Alveolar Ulceration is distinguished from alveolar abscess by the presence of an ulcerated surface of peridental membrane instead of pus contained in a fibrous sac, the purulent matter in alveolar ulceration oozing out through the gum or around the neck of the affected tooth: no new tissue is formed, as in the case of abscess ; but the normal tissue is disorganized and wasted, and the matter discharged is watery, translucent, and may be in some cases odorless, while that from an abscess is thick, opaque and offensive. Ulceration causes little or no swelling, and the inflammation is phagedenic in character, destroying hard and soft tissues by chemical decomposition. Like alveolar abscess, it may be due to the death of the pulp, and it may begin as abscess, not being a primary disease, but always preceded by some other well-established and usually chronic affection. In alveolar ulceration a considerable portion of the peridental membrane is destroyed, and there is a wasting away of the alveolus and cementum in the region of the ulcer, whereas in alveolar abscess the peridental membrane may remain in an inflamed and morbid condition and the alveolar walls firm and penetrated at one. point to permit of the escape of the pus. In long-continued alveolar ulceration, as a result of the disease, calcareous deposits, in the form of granules, collect on the root from the ulcerated area to the margin of the gum.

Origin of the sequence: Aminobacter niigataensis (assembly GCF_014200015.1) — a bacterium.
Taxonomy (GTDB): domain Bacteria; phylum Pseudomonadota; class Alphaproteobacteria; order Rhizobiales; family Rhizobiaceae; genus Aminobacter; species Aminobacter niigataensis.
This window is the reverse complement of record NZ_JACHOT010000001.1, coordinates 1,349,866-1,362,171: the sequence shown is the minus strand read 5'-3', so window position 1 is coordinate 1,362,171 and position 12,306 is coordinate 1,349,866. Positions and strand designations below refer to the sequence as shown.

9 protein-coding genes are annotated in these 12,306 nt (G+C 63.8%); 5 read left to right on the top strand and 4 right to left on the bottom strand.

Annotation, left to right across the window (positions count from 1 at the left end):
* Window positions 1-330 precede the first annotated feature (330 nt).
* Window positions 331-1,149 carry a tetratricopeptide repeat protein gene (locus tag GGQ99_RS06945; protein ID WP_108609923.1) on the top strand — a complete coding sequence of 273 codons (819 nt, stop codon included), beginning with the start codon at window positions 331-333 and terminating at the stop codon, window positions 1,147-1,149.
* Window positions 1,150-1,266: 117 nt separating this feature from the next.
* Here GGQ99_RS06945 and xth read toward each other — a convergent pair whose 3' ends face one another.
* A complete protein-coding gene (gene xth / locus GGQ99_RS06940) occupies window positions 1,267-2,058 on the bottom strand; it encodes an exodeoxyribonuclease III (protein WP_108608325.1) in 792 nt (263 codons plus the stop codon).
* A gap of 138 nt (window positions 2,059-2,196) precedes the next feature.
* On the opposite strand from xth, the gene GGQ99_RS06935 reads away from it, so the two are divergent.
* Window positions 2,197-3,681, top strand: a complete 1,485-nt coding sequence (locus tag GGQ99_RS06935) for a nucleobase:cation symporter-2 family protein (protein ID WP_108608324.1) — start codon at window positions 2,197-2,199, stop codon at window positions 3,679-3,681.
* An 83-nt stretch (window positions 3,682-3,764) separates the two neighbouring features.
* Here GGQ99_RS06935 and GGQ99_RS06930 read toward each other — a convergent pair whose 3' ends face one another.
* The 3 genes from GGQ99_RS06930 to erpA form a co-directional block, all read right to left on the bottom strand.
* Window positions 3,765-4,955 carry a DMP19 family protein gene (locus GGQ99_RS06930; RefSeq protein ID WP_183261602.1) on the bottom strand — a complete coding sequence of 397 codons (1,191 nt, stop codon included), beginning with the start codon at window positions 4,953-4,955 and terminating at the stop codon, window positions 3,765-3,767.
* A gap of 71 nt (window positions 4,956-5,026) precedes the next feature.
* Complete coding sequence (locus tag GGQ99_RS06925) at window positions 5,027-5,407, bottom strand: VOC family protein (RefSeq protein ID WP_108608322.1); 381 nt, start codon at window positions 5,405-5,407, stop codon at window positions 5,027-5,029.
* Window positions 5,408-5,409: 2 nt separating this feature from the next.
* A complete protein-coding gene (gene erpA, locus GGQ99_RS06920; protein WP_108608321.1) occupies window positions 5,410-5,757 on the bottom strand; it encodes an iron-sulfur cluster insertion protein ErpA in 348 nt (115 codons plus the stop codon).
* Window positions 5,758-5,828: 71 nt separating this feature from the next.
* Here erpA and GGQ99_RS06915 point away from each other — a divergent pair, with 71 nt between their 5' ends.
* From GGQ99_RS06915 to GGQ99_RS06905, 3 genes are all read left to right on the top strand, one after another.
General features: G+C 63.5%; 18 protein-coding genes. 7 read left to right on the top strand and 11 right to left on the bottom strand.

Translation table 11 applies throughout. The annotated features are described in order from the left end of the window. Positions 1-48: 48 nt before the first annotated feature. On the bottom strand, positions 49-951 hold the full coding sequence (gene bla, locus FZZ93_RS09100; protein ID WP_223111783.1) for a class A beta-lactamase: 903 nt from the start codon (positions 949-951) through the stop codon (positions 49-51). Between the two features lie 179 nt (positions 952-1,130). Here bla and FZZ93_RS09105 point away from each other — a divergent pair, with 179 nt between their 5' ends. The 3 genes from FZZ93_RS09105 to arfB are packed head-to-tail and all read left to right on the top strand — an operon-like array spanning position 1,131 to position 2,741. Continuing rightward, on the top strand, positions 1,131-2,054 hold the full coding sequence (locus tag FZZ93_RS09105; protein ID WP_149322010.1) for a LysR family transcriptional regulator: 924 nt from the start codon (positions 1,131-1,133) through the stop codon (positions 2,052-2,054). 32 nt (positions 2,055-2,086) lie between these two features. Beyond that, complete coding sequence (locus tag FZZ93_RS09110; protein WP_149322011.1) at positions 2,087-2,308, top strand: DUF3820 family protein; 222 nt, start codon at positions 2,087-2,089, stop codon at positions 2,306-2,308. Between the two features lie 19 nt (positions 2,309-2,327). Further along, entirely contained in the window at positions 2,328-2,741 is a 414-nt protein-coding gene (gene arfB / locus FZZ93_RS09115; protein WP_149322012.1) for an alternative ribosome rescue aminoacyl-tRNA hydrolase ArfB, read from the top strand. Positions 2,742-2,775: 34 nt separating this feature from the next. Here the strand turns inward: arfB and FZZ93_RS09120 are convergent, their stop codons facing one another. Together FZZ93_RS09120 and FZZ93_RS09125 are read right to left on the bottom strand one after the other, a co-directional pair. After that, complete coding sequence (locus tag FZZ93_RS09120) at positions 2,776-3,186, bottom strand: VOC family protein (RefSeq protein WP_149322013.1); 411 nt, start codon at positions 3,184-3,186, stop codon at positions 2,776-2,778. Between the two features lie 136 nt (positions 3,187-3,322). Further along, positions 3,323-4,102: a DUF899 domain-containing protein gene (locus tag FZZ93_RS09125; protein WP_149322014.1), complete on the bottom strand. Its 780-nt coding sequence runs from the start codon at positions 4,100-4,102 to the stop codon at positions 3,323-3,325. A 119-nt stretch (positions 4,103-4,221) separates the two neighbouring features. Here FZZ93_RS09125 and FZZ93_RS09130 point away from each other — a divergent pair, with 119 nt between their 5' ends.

The treatment consists in the thorough removal of the calcic deposit when present, and the scraping of the root of the tooth over the entire ulcerated surface, and the application of antiseptic and astringent remedies, such as listerine, aromatic sulphuric acid, etc.